33rd annual food and wine event fills Baytowne Wharf
By Michelle Farnham
There’s something fascinating about the final hour of a wine festival. Voices get a
little louder, smiles get a little wider, and the glow of the late afternoon sun is
reflected on the faces of those who have had their pick of hundreds of bottles of
wine. For the 33rd annual Sandestin Wine Festival, Saturday’s Grand Tasting saw
temps reach 80, but the sun found a few clouds and the Gulf breezes blew in,
reminding ticket-holders why South Walton remains a premier wine festival
Pouring Florida Muscadine wines from San Sebastian Winery, Mark Shapiro offered
their Rosa, Ruby Port, and Vinter’s red and white, as well as the Cab Sav and Pinot
Grigio they bring in from California.
“Everybody mixes it up,” he said of the crowd’s preferences. “If they like sweet,
they’re going to go for the Muscadines; if they like the drier wines, then the cab or
Jackson Family Wines rep Byron Fulton offered half a dozen bottles, including the
2017 Kendall Jackson Vintage Reserve Chardonnay ($11.98).
“It continues to be America’s No. 1 selling Chardonnay 25 years in a row, both on-
premise and off-premise,” Fulton said. “People are also really gravitating toward the
La Crema (Pinot Noir Rosé) with its creamy style – hence the name – and rosé is the
Fulton said – in addition to wine in cans, which are undoubtedly inspired by beach
and poolside sippers – blended reds are very popular on the market these days.
“It’s not a Cabernet, it’s not a Merlot, it’s not a Pinot Noir; it’s a blend of different red
wines. The winemaker can really play with the flavor however they want because it
doesn’t have to be 75 percent one varietal.”
Sandestin Wine Fest veteran Brian Morey with Morevino – back for his 16th festival
– agreed that the rosé train is still chugging, along with other summertime favorites.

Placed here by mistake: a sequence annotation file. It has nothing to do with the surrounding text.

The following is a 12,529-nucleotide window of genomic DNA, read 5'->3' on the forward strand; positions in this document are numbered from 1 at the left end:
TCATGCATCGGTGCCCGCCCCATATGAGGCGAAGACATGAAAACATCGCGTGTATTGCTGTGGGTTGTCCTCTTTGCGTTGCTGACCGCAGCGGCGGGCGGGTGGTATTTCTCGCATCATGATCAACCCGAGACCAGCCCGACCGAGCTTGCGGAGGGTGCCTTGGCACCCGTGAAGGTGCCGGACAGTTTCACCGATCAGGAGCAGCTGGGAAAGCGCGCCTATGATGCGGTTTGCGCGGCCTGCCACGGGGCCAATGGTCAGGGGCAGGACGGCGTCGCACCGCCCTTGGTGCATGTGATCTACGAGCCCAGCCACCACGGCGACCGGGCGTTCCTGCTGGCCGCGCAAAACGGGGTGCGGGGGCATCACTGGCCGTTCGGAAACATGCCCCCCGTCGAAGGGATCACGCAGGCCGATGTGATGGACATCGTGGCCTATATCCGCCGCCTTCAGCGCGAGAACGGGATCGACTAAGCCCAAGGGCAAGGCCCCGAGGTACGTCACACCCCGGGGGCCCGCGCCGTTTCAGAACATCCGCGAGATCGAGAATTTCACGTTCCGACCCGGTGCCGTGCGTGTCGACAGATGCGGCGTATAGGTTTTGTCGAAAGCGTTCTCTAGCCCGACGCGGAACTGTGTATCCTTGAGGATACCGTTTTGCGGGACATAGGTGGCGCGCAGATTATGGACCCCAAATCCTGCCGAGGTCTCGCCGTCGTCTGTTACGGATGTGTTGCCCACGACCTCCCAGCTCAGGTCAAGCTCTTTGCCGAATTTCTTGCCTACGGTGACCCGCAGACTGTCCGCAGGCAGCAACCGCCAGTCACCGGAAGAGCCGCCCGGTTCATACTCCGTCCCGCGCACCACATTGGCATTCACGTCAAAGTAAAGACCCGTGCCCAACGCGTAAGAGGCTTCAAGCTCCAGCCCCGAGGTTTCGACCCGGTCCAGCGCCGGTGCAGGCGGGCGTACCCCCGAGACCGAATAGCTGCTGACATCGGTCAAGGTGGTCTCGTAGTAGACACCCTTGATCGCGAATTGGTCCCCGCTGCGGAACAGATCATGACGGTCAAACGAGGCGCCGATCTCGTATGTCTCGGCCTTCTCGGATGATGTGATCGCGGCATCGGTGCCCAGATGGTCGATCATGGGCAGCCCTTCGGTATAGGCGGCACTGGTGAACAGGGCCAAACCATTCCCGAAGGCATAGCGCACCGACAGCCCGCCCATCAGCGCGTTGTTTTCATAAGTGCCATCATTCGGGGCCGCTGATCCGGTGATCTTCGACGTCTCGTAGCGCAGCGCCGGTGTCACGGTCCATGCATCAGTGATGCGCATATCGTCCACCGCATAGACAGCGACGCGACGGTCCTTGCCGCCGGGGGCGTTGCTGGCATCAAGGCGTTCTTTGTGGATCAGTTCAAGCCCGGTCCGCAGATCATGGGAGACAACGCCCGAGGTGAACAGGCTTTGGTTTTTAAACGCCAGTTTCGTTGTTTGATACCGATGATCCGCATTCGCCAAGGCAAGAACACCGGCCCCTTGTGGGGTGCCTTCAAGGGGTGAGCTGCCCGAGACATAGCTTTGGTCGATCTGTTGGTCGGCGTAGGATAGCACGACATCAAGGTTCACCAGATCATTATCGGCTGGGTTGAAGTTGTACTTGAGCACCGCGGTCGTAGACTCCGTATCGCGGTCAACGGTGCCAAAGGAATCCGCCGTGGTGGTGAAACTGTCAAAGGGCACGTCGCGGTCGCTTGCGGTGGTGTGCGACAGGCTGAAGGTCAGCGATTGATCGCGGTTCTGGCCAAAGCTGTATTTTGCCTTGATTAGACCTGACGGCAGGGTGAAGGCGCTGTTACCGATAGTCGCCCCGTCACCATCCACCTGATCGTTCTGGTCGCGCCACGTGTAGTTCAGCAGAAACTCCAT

“In Florida, I sell a lot more Pinot Noir because it’s so hot,” Morey explained. “If
you’re going to drink red wine in the summer, that’s the way to do it.”
To keep wine-tasters steady on their feet, a series of Savor South Walton food tents
dotted the Village of Baytowne Wharf. There were Parmesan meatballs from Rum
Runners, crunchy sushi rolls from Signature Catering of 30A, chicken and sausage
jambalaya from Poppy’s Crazy Lobster, and Buffalo chicken quesadillas from
Baytowne newcomer Cannery Lane Cantina – just to name a few.
Vue on 30a Chef Giovanni Filippone was among the food purveyors, wearing his
“Hell’s Kitchen” chef’s coat, and fielding questions from the crowd about his two
seasons on the reality show. He offered bacon-wrapped venison stuffed with banana
peppers, marinated in his house Vue sauce.
“I can’t keep up!” he said as he flipped rolls on the grill. “It’s a great dish at a great
event for great charities. You want to serve something people will enjoy and talk
“That was by far my favorite of the day!” admitted Steve Baldock as he left the Vue
tent. Baldock came across the bridge from his home in Niceville to volunteer at and
attend his fourth festival. As for beverage choices at the fest, “I like all red wines, so
they’re all my favorite!”
Situated in a breezy spot off the lagoon, Executive Chef Dan Vargo of the Hilton
Sandestin Beach Golf Resort and Spa was filling in for Chef Lee Guidry at the
Seagar’s Prime Steaks and Seafood tent. He and his team were serving beef strip loin
off the Seagar’s menu, marinated in brown sugar, soy, ginger, mustard seed, and
paired with a fig and mushroom reduction.
“It’s a big crowd pleaser; it goes over really well,” Vargo said. “Everybody smells the
smoke and the beef coming off the grill, so we always have a pretty good line.”
The 2020 Sandestin Wine Festival will be held April 16 to 19, 2020. Visit
sandestinwinefestival.com for more information.
For even more photos of the Sandestin Wine Festival, please visit us on Facebook at 30A Food and Wine